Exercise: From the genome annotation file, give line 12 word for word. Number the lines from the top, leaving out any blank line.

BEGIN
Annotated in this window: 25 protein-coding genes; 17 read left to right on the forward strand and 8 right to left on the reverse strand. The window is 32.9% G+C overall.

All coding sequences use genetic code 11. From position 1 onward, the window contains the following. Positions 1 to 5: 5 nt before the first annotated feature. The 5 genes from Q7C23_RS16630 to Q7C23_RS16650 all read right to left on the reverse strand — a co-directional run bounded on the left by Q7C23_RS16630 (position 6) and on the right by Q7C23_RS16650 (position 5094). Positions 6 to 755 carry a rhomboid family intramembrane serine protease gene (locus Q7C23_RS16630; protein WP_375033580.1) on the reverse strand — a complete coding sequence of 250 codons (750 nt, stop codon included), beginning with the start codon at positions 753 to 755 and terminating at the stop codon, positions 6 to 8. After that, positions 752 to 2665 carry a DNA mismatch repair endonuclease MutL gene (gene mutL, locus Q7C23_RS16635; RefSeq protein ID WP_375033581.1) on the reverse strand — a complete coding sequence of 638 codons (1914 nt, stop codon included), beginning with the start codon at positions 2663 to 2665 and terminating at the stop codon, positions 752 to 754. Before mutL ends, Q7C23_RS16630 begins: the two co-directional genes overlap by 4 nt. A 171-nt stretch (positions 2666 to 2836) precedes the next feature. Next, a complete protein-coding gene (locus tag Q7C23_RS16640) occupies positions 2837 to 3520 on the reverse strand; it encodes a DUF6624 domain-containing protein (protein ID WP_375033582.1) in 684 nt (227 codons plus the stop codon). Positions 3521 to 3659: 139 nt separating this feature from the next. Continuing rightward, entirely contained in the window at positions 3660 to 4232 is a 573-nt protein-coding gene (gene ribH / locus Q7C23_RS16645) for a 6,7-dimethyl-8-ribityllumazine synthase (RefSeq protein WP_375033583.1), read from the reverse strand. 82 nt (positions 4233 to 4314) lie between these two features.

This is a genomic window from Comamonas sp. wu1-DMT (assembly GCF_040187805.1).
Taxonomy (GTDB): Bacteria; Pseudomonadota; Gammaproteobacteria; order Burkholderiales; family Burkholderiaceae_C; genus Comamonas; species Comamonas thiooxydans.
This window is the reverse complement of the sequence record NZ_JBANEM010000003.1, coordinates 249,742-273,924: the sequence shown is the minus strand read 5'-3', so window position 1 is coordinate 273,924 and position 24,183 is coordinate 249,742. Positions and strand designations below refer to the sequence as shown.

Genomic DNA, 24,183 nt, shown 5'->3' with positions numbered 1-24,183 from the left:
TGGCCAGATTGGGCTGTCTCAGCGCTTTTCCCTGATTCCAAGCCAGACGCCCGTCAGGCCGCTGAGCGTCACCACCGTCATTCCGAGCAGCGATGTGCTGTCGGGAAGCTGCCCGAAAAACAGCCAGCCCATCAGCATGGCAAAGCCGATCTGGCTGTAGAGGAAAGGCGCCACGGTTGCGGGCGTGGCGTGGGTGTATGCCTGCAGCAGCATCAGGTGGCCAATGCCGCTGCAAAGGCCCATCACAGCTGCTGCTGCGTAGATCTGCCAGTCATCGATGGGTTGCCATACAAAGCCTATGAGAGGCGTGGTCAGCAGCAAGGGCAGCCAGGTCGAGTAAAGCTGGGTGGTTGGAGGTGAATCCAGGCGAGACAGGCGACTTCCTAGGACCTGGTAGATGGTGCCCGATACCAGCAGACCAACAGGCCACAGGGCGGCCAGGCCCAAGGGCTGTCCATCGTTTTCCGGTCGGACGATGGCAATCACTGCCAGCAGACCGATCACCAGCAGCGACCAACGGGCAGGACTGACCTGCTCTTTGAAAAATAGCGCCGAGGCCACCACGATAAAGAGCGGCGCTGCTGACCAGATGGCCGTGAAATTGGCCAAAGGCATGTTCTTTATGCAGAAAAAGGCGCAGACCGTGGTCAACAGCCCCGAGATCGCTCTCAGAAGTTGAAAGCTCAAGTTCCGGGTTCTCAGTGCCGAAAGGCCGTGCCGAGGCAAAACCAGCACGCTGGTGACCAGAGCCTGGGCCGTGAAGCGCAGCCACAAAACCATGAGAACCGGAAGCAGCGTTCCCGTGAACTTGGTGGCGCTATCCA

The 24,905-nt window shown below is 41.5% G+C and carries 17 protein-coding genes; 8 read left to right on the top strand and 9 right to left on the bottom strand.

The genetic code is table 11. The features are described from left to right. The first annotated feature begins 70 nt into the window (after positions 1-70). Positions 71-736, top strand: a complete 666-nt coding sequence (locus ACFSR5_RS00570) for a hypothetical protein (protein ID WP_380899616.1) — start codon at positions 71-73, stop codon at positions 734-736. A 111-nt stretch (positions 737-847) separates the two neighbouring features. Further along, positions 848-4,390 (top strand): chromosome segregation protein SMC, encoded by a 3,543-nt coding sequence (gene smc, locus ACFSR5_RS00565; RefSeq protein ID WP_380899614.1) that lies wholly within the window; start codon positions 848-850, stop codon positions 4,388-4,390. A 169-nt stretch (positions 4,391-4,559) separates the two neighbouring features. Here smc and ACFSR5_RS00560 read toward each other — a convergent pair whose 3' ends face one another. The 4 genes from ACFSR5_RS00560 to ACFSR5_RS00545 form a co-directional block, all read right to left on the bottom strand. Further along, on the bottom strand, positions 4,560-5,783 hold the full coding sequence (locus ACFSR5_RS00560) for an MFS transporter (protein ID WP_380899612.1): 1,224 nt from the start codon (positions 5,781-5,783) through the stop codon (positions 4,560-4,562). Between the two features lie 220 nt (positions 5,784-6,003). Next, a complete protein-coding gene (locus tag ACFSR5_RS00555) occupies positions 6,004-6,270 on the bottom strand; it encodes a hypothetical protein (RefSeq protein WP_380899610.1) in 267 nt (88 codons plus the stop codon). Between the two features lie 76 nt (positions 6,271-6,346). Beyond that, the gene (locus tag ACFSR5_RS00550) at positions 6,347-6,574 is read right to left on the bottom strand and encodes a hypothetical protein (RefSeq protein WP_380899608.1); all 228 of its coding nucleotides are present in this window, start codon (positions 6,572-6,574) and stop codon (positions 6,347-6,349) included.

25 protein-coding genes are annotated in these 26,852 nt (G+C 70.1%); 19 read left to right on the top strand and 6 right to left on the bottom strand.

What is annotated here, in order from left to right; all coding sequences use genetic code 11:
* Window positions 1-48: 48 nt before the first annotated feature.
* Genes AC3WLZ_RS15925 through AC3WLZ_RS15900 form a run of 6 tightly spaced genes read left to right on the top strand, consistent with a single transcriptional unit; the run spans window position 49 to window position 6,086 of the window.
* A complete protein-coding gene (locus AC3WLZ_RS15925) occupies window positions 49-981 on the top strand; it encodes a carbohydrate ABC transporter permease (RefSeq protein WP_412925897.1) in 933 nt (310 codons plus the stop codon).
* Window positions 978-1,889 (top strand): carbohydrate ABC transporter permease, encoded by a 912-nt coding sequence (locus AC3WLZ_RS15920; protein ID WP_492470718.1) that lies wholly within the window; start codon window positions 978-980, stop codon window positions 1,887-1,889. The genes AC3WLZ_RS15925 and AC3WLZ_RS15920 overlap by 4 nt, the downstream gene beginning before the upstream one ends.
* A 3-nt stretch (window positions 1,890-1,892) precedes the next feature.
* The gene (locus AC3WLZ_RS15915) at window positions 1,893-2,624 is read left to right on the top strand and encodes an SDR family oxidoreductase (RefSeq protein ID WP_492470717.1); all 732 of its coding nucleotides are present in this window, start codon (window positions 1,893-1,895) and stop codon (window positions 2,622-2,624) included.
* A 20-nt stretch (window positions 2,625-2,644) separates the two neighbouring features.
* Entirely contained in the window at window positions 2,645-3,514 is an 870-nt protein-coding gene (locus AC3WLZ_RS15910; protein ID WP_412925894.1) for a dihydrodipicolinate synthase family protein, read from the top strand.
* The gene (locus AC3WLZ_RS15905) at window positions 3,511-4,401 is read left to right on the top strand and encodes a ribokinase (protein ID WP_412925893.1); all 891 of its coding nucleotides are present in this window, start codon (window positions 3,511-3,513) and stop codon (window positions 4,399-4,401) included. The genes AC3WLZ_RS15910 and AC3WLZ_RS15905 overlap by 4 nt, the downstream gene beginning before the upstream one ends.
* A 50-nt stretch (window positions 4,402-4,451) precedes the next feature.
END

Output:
* Window positions 1-48: 48 nt before the first annotated feature.